Stevia: The natural, zero-calorie sweetener that slays fatty liver

(Updated March 2023: Because many stevia (and monkfruit) products contain erythritol for bulk, please read about the connection between erythritol and cardiovascular concerns. If using stevia or monk fruit or other sugar substitutes, look for 100% pure stevia containing no fillers.)

Snacking on donuts, cookies, cakes, sugary cereals and other sweets too often is bad for every organ and system in your body — especially your liver.

High sugar intake is directly linked to liver cancer, liver scarring and fatty liver disease — a condition that can lead to cirrhosis. But there is a zero-calorie savior that can satisfy your sweet tooth and save your liver — stevia.

In case you’re not familiar with stevia, it’s a natural sugar alternative that comes from a shrub called Stevia rebaudiana Bertoni. Stevia is 200 to 300 times sweeter than regular sugar, which means you need far less of it to provide the same level of sweetness. It also contains no calories, and it doesn’t cause the same blood sugar spike conventional sugar does.

All this makes stevia a good sugar replacement for people looking to cut calories, lose weight and keep their blood sugar in check. But stevia’s benefits go beyond its ability to satisfy a sweet tooth without calories or a blood sugar spike. It’s also been linked to a reduced risk of pancreatic cancer, better blood pressure and even an ability to kill the bacteria that causes Lyme disease.

Now, based on a brand-new study, researchers believe stevia might be able to prevent fatty liver disease and even reverse some of the damage that it causes too.

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How stevia slays fatty liver disease

A recent study published in the journal Scientific Reports found that stevia can reduce the signs of non-alcoholic fatty liver disease.

Non-alcoholic fatty liver disease is a condition where the liver stores too much fat. Diet plays a big role in the development of this disease, particularly diets filled with processed and sugary foods. So, researchers wanted to see what effect (if any) the alternative sweeteners stevia and sucralose had on the liver.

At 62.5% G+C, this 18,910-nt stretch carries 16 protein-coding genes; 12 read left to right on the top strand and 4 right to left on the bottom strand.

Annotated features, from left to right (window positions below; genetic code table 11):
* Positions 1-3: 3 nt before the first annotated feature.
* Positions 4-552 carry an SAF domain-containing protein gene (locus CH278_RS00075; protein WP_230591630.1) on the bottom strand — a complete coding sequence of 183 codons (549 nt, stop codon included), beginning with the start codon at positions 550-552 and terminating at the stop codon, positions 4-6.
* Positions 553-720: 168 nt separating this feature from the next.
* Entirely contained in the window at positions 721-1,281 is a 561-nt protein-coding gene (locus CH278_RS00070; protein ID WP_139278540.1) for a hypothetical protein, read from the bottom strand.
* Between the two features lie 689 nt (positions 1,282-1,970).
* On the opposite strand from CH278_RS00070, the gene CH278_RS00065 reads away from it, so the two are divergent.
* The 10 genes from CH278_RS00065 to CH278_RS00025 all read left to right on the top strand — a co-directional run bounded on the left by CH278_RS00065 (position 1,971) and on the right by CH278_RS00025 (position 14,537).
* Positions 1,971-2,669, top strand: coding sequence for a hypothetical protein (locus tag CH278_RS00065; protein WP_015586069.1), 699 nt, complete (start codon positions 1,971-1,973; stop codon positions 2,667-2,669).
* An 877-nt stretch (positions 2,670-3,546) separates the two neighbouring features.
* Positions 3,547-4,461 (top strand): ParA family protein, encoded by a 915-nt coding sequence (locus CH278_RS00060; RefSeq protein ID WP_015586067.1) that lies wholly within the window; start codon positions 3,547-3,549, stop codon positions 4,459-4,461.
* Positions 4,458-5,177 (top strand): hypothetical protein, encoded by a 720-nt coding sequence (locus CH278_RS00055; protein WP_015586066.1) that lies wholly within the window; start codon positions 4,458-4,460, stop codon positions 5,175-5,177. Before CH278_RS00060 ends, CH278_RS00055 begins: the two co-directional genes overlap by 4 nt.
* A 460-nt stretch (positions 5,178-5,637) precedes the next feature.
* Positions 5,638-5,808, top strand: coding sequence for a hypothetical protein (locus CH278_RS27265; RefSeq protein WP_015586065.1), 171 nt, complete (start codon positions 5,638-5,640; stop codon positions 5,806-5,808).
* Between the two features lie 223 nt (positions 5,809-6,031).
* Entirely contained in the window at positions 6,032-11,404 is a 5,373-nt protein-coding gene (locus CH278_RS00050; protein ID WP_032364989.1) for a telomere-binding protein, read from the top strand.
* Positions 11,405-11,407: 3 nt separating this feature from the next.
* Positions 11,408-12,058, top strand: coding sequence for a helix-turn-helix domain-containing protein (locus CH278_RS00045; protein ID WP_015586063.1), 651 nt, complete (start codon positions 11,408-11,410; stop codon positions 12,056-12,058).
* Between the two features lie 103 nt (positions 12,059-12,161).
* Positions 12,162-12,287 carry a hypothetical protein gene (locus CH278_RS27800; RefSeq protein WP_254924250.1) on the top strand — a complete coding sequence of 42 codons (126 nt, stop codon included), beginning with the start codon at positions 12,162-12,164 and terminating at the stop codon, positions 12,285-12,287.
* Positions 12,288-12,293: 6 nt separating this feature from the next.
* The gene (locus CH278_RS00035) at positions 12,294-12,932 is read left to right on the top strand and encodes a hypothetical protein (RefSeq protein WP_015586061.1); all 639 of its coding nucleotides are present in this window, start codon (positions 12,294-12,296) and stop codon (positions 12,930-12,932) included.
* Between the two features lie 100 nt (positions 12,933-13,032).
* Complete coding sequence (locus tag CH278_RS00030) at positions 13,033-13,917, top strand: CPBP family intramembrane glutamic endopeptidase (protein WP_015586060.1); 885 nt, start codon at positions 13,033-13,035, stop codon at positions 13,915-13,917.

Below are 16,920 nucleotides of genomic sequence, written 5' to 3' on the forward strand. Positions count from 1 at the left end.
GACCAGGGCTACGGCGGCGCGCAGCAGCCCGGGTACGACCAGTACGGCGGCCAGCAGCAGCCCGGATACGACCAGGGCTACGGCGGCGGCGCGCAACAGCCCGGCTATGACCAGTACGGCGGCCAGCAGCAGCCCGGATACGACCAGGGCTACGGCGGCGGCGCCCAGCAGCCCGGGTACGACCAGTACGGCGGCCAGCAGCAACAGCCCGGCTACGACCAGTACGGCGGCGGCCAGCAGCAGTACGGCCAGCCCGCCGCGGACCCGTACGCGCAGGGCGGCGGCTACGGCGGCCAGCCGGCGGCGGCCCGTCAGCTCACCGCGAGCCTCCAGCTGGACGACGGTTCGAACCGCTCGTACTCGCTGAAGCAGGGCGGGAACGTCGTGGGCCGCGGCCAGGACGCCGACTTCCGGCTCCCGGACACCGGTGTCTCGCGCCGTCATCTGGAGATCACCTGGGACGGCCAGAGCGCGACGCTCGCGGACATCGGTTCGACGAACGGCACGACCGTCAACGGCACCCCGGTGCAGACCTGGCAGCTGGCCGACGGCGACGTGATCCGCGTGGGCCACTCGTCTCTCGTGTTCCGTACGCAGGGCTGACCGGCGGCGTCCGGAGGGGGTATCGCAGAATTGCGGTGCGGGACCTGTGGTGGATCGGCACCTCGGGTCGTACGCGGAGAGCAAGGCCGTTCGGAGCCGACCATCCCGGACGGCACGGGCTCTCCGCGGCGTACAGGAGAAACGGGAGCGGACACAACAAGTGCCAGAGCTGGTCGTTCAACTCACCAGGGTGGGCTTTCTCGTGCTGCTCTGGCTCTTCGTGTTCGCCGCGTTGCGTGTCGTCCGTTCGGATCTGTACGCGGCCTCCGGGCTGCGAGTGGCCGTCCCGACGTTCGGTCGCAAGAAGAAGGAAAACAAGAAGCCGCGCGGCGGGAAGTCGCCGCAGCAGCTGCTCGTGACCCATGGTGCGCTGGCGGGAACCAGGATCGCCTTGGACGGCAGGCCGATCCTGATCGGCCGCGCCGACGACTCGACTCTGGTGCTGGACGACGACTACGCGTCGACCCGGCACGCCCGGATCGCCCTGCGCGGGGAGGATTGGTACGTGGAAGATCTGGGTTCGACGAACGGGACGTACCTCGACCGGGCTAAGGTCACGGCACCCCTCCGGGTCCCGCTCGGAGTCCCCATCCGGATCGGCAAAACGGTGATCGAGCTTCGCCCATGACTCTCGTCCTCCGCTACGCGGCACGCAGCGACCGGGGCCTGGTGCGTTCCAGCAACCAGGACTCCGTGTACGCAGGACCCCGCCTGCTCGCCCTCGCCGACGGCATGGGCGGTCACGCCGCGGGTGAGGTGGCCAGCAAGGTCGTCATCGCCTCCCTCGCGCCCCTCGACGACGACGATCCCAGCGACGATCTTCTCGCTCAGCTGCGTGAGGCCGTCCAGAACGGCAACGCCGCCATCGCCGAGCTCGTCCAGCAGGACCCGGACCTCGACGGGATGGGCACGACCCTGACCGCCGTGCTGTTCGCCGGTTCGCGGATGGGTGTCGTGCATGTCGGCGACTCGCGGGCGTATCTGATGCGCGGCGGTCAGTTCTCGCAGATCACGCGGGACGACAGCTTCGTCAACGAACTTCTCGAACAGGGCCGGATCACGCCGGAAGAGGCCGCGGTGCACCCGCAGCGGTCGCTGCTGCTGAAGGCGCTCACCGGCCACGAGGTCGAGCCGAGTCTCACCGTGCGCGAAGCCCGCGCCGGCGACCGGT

They compared the effects of each of these sweeteners to the effects of sugar, and here’s what they found…

Stevia lowered glucose levels and reduced the markers of fatty liver disease. The markers it had the greatest impact on were fibrosis (the formation of scar tissue on the liver) and fat levels in the liver. That means stevia has the potential to reverse the negative effects of fatty liver disease. Pretty amazing, huh?

But how does stevia help heal a fatty liver, exactly?

Researchers don’t know for sure. But they noticed that stevia decreased the signs of cellular stress and triggered positive changes in the gut microbiome, so they suspect it has something to do with those changes. And just so you know, sucralose didn’t have the same benefits.

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  1. Non-caloric sweetener reduces signs of fatty liver disease in preclinical research study — MedicalXpress.
  2. Rebaudioside affords hepatoprotection ameliorating sugar sweetened beverage- induced nonalcoholic steatohepatitis — Scientific Reports.
  3. What is stevia? — Medical News Today.
  4. 12 Foods to Help Fatty Liver Reversal — Healthline.
  5. Nonalcoholic fatty liver disease — Mayo Clinic.
  6. Everything You Need to Know About Stevia — Healthline.
Jenny Smiechowski

By Jenny Smiechowski

Jenny Smiechowski is a Chicago-based freelance writer who specializes in health, nutrition and the environment. Her work has appeared in online and print publications like Chicagoland Gardening magazine, Organic Lifestyle Magazine, BetterLife Magazine,, and